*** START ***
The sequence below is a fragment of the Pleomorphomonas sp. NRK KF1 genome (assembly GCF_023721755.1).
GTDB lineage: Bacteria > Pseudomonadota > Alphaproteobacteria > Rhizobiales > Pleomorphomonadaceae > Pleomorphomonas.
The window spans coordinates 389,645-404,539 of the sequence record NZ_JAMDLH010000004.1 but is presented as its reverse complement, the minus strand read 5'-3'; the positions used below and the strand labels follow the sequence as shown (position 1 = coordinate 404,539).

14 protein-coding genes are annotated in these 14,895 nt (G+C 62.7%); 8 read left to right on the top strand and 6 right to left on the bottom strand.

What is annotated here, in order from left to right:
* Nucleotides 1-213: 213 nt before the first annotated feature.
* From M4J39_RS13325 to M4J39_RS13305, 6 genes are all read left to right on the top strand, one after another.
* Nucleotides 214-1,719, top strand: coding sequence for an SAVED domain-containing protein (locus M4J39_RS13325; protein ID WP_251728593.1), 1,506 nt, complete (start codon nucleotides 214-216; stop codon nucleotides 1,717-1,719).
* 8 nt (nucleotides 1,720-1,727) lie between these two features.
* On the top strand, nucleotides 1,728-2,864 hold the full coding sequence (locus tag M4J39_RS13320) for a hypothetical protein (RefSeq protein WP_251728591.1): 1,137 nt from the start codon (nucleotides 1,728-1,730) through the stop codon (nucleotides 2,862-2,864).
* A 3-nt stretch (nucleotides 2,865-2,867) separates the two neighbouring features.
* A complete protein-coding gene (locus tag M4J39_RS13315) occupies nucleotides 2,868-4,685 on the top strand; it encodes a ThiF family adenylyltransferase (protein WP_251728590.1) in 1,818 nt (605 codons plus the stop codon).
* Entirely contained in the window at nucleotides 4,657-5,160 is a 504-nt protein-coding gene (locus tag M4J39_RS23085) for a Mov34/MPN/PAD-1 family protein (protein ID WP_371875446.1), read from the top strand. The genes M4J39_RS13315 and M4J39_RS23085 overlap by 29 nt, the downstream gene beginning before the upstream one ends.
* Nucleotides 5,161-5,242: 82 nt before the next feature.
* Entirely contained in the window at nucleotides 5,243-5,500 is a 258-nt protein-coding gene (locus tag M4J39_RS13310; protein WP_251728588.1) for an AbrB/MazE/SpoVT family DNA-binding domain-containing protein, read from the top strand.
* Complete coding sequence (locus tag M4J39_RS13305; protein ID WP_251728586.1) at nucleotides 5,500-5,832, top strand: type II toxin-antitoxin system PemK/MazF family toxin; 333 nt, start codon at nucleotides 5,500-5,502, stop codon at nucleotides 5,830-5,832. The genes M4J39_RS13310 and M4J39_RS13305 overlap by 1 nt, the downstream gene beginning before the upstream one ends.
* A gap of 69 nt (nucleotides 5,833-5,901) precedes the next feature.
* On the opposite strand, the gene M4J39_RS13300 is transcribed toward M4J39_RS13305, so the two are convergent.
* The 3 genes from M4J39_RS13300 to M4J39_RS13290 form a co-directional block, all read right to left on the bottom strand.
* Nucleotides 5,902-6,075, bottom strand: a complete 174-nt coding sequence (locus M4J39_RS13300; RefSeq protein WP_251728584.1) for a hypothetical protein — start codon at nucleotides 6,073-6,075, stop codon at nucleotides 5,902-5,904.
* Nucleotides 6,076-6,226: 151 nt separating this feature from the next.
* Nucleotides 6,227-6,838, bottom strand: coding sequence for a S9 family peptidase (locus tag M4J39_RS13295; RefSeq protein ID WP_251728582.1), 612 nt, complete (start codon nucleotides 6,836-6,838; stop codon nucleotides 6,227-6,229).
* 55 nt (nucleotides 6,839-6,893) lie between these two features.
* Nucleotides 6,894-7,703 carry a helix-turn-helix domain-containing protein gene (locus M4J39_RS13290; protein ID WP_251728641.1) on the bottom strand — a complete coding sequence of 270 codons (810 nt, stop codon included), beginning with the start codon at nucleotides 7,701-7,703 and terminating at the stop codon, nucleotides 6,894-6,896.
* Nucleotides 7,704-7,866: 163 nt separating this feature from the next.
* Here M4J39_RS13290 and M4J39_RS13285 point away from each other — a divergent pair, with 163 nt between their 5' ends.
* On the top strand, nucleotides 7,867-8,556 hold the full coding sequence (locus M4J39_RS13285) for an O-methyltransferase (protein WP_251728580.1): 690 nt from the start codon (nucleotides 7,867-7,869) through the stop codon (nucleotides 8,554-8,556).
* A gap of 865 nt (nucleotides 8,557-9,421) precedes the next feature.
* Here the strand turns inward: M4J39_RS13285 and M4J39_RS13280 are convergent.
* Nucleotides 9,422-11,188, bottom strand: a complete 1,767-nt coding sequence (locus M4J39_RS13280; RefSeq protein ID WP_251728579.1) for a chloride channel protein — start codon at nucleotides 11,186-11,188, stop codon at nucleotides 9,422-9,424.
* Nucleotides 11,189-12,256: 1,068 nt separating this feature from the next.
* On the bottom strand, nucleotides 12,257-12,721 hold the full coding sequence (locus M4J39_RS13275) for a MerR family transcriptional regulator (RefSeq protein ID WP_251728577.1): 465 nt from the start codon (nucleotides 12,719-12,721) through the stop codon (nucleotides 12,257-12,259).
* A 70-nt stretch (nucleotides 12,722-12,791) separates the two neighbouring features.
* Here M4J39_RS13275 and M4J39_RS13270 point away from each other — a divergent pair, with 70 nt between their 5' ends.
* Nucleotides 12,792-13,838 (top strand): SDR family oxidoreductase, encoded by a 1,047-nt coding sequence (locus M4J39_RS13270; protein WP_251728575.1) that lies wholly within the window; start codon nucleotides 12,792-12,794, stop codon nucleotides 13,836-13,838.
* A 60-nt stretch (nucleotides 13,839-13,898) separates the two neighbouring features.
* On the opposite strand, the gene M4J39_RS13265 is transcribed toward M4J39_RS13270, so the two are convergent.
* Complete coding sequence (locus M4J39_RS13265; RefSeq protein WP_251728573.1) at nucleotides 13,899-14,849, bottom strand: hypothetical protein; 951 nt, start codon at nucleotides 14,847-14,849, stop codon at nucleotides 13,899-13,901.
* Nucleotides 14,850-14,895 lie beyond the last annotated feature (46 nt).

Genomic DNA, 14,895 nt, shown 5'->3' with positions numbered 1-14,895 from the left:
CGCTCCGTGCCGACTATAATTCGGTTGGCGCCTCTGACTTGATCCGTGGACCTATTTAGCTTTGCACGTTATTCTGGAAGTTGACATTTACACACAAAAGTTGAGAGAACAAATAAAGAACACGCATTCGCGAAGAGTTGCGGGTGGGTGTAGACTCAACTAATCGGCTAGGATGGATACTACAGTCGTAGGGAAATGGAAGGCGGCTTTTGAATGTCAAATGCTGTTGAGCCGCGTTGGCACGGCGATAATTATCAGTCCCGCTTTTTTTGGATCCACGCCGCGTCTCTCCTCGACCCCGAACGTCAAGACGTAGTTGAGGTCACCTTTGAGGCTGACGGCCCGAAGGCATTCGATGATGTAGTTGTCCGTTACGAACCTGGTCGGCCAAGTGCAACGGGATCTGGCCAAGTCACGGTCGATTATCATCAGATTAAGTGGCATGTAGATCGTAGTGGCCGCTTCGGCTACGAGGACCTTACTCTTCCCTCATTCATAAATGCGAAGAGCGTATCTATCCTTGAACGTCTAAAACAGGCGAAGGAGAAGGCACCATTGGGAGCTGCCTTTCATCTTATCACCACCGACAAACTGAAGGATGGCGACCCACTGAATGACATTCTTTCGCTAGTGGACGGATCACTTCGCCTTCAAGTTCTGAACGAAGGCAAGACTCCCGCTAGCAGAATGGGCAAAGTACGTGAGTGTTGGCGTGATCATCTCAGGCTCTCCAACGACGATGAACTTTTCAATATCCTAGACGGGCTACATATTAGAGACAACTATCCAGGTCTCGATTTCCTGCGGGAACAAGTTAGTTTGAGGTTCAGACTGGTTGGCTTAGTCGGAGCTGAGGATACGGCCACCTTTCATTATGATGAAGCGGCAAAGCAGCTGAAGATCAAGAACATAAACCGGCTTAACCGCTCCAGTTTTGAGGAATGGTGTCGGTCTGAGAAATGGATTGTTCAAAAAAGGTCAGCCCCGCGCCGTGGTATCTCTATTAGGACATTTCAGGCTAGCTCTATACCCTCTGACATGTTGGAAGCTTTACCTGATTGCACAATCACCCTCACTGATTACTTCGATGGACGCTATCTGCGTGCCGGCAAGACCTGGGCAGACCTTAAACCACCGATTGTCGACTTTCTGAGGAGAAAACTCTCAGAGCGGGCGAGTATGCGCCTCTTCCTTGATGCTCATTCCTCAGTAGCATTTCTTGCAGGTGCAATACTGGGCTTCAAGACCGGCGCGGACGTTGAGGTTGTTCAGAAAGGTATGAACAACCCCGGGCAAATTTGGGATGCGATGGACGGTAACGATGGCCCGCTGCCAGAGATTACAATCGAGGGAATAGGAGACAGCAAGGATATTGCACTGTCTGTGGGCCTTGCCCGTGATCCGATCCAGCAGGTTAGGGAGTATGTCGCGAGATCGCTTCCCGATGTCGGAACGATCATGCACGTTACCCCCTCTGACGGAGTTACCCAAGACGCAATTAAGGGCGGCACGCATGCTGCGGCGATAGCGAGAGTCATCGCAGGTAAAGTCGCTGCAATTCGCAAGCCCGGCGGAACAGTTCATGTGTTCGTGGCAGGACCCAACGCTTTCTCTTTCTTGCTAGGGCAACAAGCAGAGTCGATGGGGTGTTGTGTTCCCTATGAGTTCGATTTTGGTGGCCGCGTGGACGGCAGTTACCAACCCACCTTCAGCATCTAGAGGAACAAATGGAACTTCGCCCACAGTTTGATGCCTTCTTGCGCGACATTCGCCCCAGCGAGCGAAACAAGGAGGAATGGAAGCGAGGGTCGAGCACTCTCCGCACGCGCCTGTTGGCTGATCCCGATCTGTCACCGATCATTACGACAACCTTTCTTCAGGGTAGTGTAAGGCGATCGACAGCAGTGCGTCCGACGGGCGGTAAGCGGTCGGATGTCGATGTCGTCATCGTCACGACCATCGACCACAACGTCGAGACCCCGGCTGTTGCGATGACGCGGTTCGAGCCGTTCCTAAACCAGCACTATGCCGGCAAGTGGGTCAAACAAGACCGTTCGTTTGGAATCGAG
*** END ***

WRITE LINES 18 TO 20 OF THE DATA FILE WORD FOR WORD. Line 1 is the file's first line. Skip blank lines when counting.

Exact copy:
* On the opposite strand, the gene M4J39_RS13300 is transcribed toward M4J39_RS13305, so the two are convergent.
* The 3 genes from M4J39_RS13300 to M4J39_RS13290 form a co-directional block, all read right to left on the bottom strand.
* Nucleotides 5,902-6,075, bottom strand: a complete 174-nt coding sequence (locus M4J39_RS13300; RefSeq protein WP_251728584.1) for a hypothetical protein — start codon at nucleotides 6,073-6,075, stop codon at nucleotides 5,902-5,904.